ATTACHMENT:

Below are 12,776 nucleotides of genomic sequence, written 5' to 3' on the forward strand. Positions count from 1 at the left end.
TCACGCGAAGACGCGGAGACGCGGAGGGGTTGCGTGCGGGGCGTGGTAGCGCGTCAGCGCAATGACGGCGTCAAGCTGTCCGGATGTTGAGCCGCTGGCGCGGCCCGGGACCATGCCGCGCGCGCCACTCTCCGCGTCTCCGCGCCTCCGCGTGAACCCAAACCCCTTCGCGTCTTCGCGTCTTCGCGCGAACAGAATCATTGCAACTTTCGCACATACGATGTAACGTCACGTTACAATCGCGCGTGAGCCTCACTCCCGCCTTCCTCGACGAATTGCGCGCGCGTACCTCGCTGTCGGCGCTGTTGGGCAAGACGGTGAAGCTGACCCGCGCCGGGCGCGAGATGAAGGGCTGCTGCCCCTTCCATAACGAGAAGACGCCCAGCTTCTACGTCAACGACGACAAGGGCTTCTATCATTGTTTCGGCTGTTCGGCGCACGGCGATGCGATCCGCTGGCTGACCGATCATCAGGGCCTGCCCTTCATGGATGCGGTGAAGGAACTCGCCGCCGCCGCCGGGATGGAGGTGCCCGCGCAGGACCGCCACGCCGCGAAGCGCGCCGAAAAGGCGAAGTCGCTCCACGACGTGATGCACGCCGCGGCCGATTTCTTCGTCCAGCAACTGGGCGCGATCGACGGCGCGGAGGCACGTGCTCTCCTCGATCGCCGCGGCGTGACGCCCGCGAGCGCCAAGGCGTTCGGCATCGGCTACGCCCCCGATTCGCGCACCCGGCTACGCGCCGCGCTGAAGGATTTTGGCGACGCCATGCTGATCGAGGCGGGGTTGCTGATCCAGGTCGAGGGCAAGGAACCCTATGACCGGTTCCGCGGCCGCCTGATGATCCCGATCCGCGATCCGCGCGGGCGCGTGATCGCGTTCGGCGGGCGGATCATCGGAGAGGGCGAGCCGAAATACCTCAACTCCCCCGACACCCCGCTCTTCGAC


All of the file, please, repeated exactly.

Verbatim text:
Below are 12,776 nucleotides of genomic sequence, written 5' to 3' on the forward strand. Positions count from 1 at the left end.
TCACGCGAAGACGCGGAGACGCGGAGGGGTTGCGTGCGGGGCGTGGTAGCGCGTCAGCGCAATGACGGCGTCAAGCTGTCCGGATGTTGAGCCGCTGGCGCGGCCCGGGACCATGCCGCGCGCGCCACTCTCCGCGTCTCCGCGCCTCCGCGTGAACCCAAACCCCTTCGCGTCTTCGCGTCTTCGCGCGAACAGAATCATTGCAACTTTCGCACATACGATGTAACGTCACGTTACAATCGCGCGTGAGCCTCACTCCCGCCTTCCTCGACGAATTGCGCGCGCGTACCTCGCTGTCGGCGCTGTTGGGCAAGACGGTGAAGCTGACCCGCGCCGGGCGCGAGATGAAGGGCTGCTGCCCCTTCCATAACGAGAAGACGCCCAGCTTCTACGTCAACGACGACAAGGGCTTCTATCATTGTTTCGGCTGTTCGGCGCACGGCGATGCGATCCGCTGGCTGACCGATCATCAGGGCCTGCCCTTCATGGATGCGGTGAAGGAACTCGCCGCCGCCGCCGGGATGGAGGTGCCCGCGCAGGACCGCCACGCCGCGAAGCGCGCCGAAAAGGCGAAGTCGCTCCACGACGTGATGCACGCCGCGGCCGATTTCTTCGTCCAGCAACTGGGCGCGATCGACGGCGCGGAGGCACGTGCTCTCCTCGATCGCCGCGGCGTGACGCCCGCGAGCGCCAAGGCGTTCGGCATCGGCTACGCCCCCGATTCGCGCACCCGGCTACGCGCCGCGCTGAAGGATTTTGGCGACGCCATGCTGATCGAGGCGGGGTTGCTGATCCAGGTCGAGGGCAAGGAACCCTATGACCGGTTCCGCGGCCGCCTGATGATCCCGATCCGCGATCCGCGCGGGCGCGTGATCGCGTTCGGCGGGCGGATCATCGGAGAGGGCGAGCCGAAATACCTCAACTCCCCCGACACCCCGCTCTTCGAC